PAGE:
Why did you decide to pursue a graduate degree?
Graduate studies provided an incredible opportunity to deeply develop laboratory, communication, networking, and critical thinking skills. I chose to pursue a doctoral degree in microbiology because I am curious about life. Until recently, human life was studied in opposition to the microbial world: microbes = germs = bad. However, most microbes serve as beneficial, perhaps even necessary, companions. I wanted to further examine our integral interactions with the microbiota.
Why did you decide to study at UBC?
While exploring various graduate programs, I searched for microbiome research labs conducting innovative research. I had an interest in gut microbiome-brain projects, so the university I chose needed to foster interdisciplinary collaborations. I was thrilled when Dr. B. Brett Finlay invited me to interview because I knew of his lab's excellent work examining the microbiome and health. I was also excited to visit the beautiful UBC campus. Despite interviewing during a Vancouver downpour (i.e. no glorious mountain views), I was impressed by the research and community I observed within the Finlay Lab and UBC Microbiology and Immunology (M&I) Department. My current project includes a collaboration between the Finlay Lab and researchers at the UBC Centre for Brain Health. I am very pleased with my decision to study at UBC - a renowned research university which, incidentally, does have beautiful mountain vistas most of the year!
What aspects of your life or career before now have best prepared you for your UBC graduate program?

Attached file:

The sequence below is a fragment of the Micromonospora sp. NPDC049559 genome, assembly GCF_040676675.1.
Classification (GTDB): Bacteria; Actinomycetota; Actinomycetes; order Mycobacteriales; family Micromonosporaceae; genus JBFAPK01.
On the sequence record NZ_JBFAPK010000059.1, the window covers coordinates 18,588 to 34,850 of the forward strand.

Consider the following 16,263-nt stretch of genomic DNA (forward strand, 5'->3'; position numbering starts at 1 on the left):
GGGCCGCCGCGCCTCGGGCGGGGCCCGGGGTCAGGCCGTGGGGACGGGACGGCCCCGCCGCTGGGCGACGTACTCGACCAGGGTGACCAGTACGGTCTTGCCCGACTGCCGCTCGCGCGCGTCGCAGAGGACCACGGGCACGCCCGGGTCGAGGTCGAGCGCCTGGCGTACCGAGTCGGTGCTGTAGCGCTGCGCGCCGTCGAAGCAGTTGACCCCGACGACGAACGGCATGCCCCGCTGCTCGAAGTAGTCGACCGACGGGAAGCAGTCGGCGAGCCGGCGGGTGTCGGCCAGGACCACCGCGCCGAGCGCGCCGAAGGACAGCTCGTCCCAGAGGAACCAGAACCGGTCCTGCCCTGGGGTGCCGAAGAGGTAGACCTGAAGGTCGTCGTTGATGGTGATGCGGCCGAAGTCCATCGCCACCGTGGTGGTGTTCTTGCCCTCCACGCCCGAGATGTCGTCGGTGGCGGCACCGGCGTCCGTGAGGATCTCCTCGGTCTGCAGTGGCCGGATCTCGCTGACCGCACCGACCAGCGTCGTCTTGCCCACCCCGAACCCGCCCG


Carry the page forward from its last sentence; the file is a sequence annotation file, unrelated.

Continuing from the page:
During undergrad, I was accepted into research internships at the US Army Medical Research Institute of Infectious Diseases and Harvard University (Peter Turnbaugh Lab). The latter project developed into my undergraduate research thesis for the JN Andrews Honors Program at Andrews University (AU). I continued benchtop science working as a laboratory teaching assistant for the AU Biology Department. These experiences not only provided valuable laboratory experience, but also developed writing and critical thinking skills.
What do you like to do for fun or relaxation?
I try to spend time in nature during the weekend. Whistler, Grouse Mountain, Capilano Reservoir, Whytecliff Park, Lynn Canyon, Pacific Spirit Regional Park--there is so much beauty to explore around Vancouver. I also play music (viola, piano) and write (TheSkope.com). In addition, the Museum of Anthropology and Beaty Biodiversity Museum at UBC are a great way to spend a rainy afternoon.
What advice do you have for new graduate students?
Pursue an abundant life. Explore opportunities to improve personal wellness and serve your community. Secondly, remember that everyone experiences failures. Failures often equip us with more knowledge, resilience, and new opportunities than momentary successes. So be kind to yourself. You will be ok.